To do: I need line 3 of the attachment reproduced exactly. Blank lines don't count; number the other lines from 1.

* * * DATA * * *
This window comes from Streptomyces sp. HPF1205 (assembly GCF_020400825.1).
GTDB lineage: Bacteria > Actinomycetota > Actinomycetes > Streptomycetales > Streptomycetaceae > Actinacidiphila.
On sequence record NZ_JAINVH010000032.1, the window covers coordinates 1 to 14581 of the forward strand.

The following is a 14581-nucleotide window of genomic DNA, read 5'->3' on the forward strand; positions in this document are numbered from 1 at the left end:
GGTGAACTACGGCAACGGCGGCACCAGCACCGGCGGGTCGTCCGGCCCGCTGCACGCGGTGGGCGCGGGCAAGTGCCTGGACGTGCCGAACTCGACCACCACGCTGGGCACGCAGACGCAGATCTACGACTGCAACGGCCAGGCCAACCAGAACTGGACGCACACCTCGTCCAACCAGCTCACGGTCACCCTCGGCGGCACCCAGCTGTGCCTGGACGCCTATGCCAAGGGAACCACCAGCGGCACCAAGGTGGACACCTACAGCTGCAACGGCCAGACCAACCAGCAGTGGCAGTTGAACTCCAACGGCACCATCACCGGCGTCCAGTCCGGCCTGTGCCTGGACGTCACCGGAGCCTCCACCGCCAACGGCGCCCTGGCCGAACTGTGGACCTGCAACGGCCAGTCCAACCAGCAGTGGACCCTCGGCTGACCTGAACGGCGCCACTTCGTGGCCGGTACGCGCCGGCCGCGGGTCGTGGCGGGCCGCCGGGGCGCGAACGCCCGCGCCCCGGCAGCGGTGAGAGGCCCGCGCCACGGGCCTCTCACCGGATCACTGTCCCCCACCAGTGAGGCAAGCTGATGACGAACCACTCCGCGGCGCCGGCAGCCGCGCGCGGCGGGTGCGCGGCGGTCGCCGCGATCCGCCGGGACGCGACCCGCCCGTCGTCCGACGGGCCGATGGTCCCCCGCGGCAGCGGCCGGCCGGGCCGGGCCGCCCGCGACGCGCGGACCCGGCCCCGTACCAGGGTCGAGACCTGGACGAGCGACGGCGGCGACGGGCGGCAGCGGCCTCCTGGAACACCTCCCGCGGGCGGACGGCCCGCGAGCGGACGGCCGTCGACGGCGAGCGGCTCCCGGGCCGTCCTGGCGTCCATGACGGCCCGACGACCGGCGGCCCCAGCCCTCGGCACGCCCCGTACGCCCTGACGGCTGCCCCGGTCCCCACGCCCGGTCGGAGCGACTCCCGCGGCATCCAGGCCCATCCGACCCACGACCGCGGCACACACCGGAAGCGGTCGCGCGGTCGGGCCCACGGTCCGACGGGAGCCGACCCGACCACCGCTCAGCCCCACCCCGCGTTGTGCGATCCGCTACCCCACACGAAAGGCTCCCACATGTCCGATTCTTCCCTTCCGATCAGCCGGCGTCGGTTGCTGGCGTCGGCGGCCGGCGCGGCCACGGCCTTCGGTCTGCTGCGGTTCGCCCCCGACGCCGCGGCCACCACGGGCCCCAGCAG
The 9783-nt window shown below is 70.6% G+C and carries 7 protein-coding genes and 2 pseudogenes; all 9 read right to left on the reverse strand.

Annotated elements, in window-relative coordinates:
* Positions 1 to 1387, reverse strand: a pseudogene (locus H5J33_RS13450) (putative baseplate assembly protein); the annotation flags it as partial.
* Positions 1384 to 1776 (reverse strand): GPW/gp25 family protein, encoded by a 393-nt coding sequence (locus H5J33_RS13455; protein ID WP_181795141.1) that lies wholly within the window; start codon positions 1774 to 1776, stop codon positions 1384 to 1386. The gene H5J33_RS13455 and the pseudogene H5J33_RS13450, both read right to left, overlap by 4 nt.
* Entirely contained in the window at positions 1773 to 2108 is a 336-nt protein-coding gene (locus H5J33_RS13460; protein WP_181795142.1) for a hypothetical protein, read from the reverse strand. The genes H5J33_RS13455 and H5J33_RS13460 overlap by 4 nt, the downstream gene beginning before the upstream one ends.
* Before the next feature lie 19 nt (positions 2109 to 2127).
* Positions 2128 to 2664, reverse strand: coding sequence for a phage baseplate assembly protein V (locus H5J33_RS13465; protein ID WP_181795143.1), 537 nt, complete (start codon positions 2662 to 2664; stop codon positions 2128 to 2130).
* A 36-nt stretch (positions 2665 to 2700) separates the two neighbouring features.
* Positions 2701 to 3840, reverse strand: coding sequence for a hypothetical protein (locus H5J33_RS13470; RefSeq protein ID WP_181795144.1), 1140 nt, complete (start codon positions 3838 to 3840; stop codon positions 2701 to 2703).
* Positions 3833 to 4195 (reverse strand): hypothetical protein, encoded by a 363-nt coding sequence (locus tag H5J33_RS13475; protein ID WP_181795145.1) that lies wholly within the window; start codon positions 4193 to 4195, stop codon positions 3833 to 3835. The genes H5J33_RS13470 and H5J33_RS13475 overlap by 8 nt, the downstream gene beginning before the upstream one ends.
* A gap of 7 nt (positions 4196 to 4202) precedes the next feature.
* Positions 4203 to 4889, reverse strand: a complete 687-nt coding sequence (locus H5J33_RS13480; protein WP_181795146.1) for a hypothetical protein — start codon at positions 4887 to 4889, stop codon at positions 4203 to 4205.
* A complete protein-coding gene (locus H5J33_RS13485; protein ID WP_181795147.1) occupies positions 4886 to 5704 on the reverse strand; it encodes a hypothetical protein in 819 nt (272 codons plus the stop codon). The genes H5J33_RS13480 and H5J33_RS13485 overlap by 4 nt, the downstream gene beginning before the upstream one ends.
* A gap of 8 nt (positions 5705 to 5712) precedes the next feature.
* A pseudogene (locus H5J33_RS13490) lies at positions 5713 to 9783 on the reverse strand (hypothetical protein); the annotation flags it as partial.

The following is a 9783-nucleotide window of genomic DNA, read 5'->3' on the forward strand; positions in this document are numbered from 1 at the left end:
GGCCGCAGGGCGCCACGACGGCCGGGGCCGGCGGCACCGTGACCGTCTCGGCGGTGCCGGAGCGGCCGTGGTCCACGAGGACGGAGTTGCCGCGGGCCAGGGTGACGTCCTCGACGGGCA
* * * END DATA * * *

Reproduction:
On sequence record NZ_JAINVH010000032.1, the window covers coordinates 1 to 14581 of the forward strand.